Facebook group Organizing Mind and Space https://www.facebook.com/groups/1881280812154271/

What to learn more about working with a Professional Organizer?

https://mindoverclutter.ca/what-does-a-professional-organizer-do/

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10 Hacks to help parents organize their children’s routines.

You have successfully accomplished back to school organizing but the day to day chores are not getting done and you are feeling overwhelmed.  Clutterbug has a great video, Organizing Hacks for Parents.  Organizing your home to help your children become more independent means that they are able to complete tasks without your help.  This will help daily routines and habits to be accomplished quickly leaving more time for family fun together.

Which hack worked best in your household?

Need some organizing help contact Mind over Clutter, julie@mindoverclutter, to help bring happiness to your home.

POC Gold LeafJulie Stobbe is a Trained Professional Organizer and Lifestyle Organizing Coach who brings happiness to homes and organization to offices, in person and virtually. She enjoys working with her clients to provide customized organizing solutions to suit their individual needs and situation. She reduces clutter, streamlines processes and manages time to help her clients be more effective in reaching their goals. Julie can coach you to break-free of the physical or emotional clutter constraining you from living life on your terms.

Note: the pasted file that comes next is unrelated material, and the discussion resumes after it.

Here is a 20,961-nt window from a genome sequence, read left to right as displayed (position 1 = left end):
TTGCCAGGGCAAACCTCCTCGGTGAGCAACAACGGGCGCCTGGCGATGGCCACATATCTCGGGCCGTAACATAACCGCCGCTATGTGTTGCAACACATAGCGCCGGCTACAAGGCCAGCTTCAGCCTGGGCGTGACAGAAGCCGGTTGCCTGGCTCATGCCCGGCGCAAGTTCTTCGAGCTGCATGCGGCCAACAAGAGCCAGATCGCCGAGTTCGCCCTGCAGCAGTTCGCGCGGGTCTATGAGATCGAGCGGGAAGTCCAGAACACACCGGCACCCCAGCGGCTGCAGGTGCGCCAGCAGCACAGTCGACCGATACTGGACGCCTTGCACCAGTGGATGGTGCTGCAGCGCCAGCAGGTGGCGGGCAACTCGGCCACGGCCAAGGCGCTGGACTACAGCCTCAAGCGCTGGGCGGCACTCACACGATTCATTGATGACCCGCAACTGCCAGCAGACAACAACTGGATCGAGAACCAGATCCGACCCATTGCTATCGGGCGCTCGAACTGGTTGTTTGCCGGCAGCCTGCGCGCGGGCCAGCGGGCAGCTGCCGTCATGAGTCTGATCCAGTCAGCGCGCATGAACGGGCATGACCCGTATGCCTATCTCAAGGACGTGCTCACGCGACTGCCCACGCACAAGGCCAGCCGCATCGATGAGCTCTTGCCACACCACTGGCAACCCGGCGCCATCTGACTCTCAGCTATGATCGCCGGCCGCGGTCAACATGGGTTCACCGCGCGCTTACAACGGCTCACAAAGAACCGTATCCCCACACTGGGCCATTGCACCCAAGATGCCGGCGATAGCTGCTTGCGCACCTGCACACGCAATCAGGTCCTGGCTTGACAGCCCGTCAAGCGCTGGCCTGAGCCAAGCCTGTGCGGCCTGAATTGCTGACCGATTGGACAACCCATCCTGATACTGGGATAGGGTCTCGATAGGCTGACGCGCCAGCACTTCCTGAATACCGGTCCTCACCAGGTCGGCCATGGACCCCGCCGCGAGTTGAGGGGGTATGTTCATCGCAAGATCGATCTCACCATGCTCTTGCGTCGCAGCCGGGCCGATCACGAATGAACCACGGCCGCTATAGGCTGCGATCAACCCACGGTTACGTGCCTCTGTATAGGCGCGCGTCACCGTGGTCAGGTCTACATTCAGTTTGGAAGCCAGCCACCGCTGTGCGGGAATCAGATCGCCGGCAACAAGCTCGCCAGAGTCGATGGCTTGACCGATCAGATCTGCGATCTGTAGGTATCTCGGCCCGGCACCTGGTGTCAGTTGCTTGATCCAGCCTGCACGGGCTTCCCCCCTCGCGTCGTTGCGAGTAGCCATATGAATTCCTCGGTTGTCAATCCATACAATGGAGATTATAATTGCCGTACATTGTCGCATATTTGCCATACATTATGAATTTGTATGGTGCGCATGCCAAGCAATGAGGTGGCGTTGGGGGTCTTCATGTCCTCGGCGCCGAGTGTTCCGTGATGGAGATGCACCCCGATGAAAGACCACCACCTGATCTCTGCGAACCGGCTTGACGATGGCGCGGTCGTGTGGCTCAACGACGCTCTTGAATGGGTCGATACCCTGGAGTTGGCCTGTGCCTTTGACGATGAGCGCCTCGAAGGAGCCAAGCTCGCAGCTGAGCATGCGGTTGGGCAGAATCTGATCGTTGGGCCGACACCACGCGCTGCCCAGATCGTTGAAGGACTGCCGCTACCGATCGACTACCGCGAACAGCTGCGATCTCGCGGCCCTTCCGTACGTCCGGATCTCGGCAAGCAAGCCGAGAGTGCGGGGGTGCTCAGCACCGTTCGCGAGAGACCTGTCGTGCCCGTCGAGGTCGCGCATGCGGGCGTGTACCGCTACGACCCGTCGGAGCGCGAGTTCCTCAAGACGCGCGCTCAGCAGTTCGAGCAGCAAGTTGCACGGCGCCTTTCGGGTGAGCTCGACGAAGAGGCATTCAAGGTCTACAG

Contact her at julie@mindoverclutter.ca

 TwitterFacebook Facebook group Organizing Mind and Space

Click here to learn more about working with a Professional Organizer?

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Get your life reorganized

Remember to donate items to charity and not to put them in the garbage.

Being organized is not about being perfect. 

Anyone can learn to be more organized.  It is a set of skills that can be taught.  Organization creates efficiency and effectiveness, making your life and surroundings perform optimally for you.  When you start organizing remember these tips:

  • Accept your limitations on time, space, energy and money
  • Be consistent,  do a little at a time on an on-going basis
  • Acknowledge your successes.  Success breeds success motivating you to do more.
  • Take it one day at a time

How do I decide where to start?

I tell my clients:

  • to start with the space that is bothering them the most.
  • sometimes you may need to start in an area of your home that you  are going to use for storage.  Organizing that space first will give you more places to store items that need to be removed from other rooms.